India fails to educate students to succeed in life: World Bank
The Bank in a latest report yesterday noted that millions of young students in these countries face the prospect of lost opportunity and lower wages in later life because their primary and secondary schools are failing to educate them to succeed in life.
According to the ‘World Development Report 2018: ‘Learning to Realise Education’s Promise’, released yesterday, India ranks second after Malawi in a list of 12 countries wherein a grade two student could not read a single word of a short text.
India also tops the list of seven countries in which a grade two student could not perform two-digit subtraction.
“In rural India, just under three-quarters of students in grade 3 could not solve a two-digit subtraction such as 46 17, and by grade 5 half could still not do so,” the World Bank said.
The report argued that without learning, education will fail to deliver on its promise to eliminate extreme poverty and create shared opportunity and prosperity for all.
“Even after several years in school, millions of children cannot read, write or do basic math. This learning crisis is widening social gaps instead of narrowing them,” it said.
Young students who are already disadvantaged by poverty, conflict, gender or disability reach young adulthood without even the most basic life skills, it said.
“This learning crisis is a moral and economic crisis,” World Bank Group President Jim Yong Kim said.
“When delivered well, education promises young people employment, better earnings, good health, and a life without poverty,” he added.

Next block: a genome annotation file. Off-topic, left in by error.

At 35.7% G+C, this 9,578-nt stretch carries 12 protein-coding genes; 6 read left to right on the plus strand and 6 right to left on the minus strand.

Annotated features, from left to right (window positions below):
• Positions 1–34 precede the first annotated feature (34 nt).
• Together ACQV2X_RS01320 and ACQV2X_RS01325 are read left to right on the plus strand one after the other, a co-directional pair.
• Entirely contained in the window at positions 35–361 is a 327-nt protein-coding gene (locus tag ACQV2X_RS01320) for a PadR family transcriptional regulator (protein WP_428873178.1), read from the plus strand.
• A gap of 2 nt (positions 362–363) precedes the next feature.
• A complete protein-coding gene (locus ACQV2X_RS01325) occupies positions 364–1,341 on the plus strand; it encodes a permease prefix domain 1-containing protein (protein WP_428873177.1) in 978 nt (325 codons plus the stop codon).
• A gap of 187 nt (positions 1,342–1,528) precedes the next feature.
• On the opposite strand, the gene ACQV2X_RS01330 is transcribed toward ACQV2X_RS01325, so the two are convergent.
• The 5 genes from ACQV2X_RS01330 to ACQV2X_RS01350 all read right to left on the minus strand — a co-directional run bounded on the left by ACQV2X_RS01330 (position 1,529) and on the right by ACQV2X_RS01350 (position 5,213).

“For communities, education spurs innovation, strengthens institutions, and fosters social cohesion. But these benefits depend on learning, and schooling without learning is a wasted opportunity. More than that, it’s a great injustice: the children whom societies fail the most are the ones who are most in need of a good education to succeed in life,” the Bank president said.
In rural India in 2016, only half of grade 5 students could fluently read text at the level of the grade 2 curriculum, which included sentences (in the local language) such as ‘It was the month of rains’ and ‘There were black clouds in the sky’.
“These severe shortfalls constitute a learning crisis,” the Bank report said.
According to the report, in Andhra Pradesh in 2010, low-performing students in grade 5 were no more likely to answer a grade 1 question correctly than those in grade 2.
“Even the average student in grade 5 had about a 50 per cent chance of answering a grade 1 question correctly compared with about 40 per cent in grade 2,” the report said.
An experiment in Andhra Pradesh, that rewarded teachers for gains in measured learning in math and language led to more learning not just in those subjects, but also in science and social studies even though there were no rewards for the latter.
“This outcome makes sense after all, literacy and numeracy are gateways to education more generally,” the report said.
Further a computer-assisted learning program in Gujarat, improved learning when it added to teaching and learning time, especially for the poorest-performing students, it said.
The report recommends concrete policy steps to help developing countries resolve this dire learning crisis in the areas of stronger learning assessments, using evidence of what works and what doesn’t to guide education decision-making; and mobilising a strong social movement to push for education changes that champion ‘learning for all’.